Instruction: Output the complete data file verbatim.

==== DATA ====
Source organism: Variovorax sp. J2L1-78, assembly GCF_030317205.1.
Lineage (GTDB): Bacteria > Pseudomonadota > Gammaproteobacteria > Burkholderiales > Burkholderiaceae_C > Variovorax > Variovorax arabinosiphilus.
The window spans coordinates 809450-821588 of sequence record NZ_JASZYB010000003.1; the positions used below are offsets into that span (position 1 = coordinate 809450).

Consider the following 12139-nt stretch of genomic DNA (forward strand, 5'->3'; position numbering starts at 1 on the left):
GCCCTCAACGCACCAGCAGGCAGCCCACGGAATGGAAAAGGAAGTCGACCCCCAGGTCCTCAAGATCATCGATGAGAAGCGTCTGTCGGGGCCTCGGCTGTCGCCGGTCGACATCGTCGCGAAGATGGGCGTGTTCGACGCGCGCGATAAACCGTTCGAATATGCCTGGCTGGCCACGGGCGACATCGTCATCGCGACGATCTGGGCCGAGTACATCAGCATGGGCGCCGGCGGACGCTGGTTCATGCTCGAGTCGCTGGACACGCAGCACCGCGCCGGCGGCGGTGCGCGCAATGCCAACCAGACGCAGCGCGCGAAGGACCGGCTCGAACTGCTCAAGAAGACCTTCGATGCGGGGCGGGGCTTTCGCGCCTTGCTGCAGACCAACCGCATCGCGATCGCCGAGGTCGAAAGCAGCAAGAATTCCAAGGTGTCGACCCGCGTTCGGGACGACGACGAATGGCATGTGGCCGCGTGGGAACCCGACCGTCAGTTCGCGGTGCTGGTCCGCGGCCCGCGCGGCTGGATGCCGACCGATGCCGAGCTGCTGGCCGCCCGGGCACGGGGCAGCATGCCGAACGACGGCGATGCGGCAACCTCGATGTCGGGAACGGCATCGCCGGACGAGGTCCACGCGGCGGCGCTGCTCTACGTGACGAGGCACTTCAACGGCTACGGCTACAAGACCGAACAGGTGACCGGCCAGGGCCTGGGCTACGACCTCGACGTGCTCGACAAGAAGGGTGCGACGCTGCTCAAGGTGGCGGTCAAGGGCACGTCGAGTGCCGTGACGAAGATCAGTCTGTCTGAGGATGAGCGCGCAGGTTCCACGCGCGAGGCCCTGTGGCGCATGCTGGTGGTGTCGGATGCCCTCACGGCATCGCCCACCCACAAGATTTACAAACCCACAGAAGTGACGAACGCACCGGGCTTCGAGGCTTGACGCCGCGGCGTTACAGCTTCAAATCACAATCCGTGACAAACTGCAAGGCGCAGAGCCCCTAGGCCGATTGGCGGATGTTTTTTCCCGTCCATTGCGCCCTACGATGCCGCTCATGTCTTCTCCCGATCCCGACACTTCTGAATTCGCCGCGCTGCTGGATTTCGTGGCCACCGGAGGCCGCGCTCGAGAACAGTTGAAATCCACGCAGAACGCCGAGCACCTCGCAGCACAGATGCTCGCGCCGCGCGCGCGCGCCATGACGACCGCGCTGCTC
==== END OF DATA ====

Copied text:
Source organism: Variovorax sp. J2L1-78, assembly GCF_030317205.1.
Lineage (GTDB): Bacteria > Pseudomonadota > Gammaproteobacteria > Burkholderiales > Burkholderiaceae_C > Variovorax > Variovorax arabinosiphilus.
The window spans coordinates 809450-821588 of sequence record NZ_JASZYB010000003.1; the positions used below are offsets into that span (position 1 = coordinate 809450).

Consider the following 12139-nt stretch of genomic DNA (forward strand, 5'->3'; position numbering starts at 1 on the left):
GCCCTCAACGCACCAGCAGGCAGCCCACGGAATGGAAAAGGAAGTCGACCCCCAGGTCCTCAAGATCATCGATGAGAAGCGTCTGTCGGGGCCTCGGCTGTCGCCGGTCGACATCGTCGCGAAGATGGGCGTGTTCGACGCGCGCGATAAACCGTTCGAATATGCCTGGCTGGCCACGGGCGACATCGTCATCGCGACGATCTGGGCCGAGTACATCAGCATGGGCGCCGGCGGACGCTGGTTCATGCTCGAGTCGCTGGACACGCAGCACCGCGCCGGCGGCGGTGCGCGCAATGCCAACCAGACGCAGCGCGCGAAGGACCGGCTCGAACTGCTCAAGAAGACCTTCGATGCGGGGCGGGGCTTTCGCGCCTTGCTGCAGACCAACCGCATCGCGATCGCCGAGGTCGAAAGCAGCAAGAATTCCAAGGTGTCGACCCGCGTTCGGGACGACGACGAATGGCATGTGGCCGCGTGGGAACCCGACCGTCAGTTCGCGGTGCTGGTCCGCGGCCCGCGCGGCTGGATGCCGACCGATGCCGAGCTGCTGGCCGCCCGGGCACGGGGCAGCATGCCGAACGACGGCGATGCGGCAACCTCGATGTCGGGAACGGCATCGCCGGACGAGGTCCACGCGGCGGCGCTGCTCTACGTGACGAGGCACTTCAACGGCTACGGCTACAAGACCGAACAGGTGACCGGCCAGGGCCTGGGCTACGACCTCGACGTGCTCGACAAGAAGGGTGCGACGCTGCTCAAGGTGGCGGTCAAGGGCACGTCGAGTGCCGTGACGAAGATCAGTCTGTCTGAGGATGAGCGCGCAGGTTCCACGCGCGAGGCCCTGTGGCGCATGCTGGTGGTGTCGGATGCCCTCACGGCATCGCCCACCCACAAGATTTACAAACCCACAGAAGTGACGAACGCACCGGGCTTCGAGGCTTGACGCCGCGGCGTTACAGCTTCAAATCACAATCCGTGACAAACTGCAAGGCGCAGAGCCCCTAGGCCGATTGGCGGATGTTTTTTCCCGTCCATTGCGCCCTACGATGCCGCTCATGTCTTCTCCCGATCCCGACACTTCTGAATTCGCCGCGCTGCTGGATTTCGTGGCCACCGGAGGCCGCGCTCGAGAACAGTTGAAATCCACGCAGAACGCCGAGCACCTCGCAGCACAGATGCTCGCGCCGCGCGCGCGCGCCATGACGACCGCGCTGCTC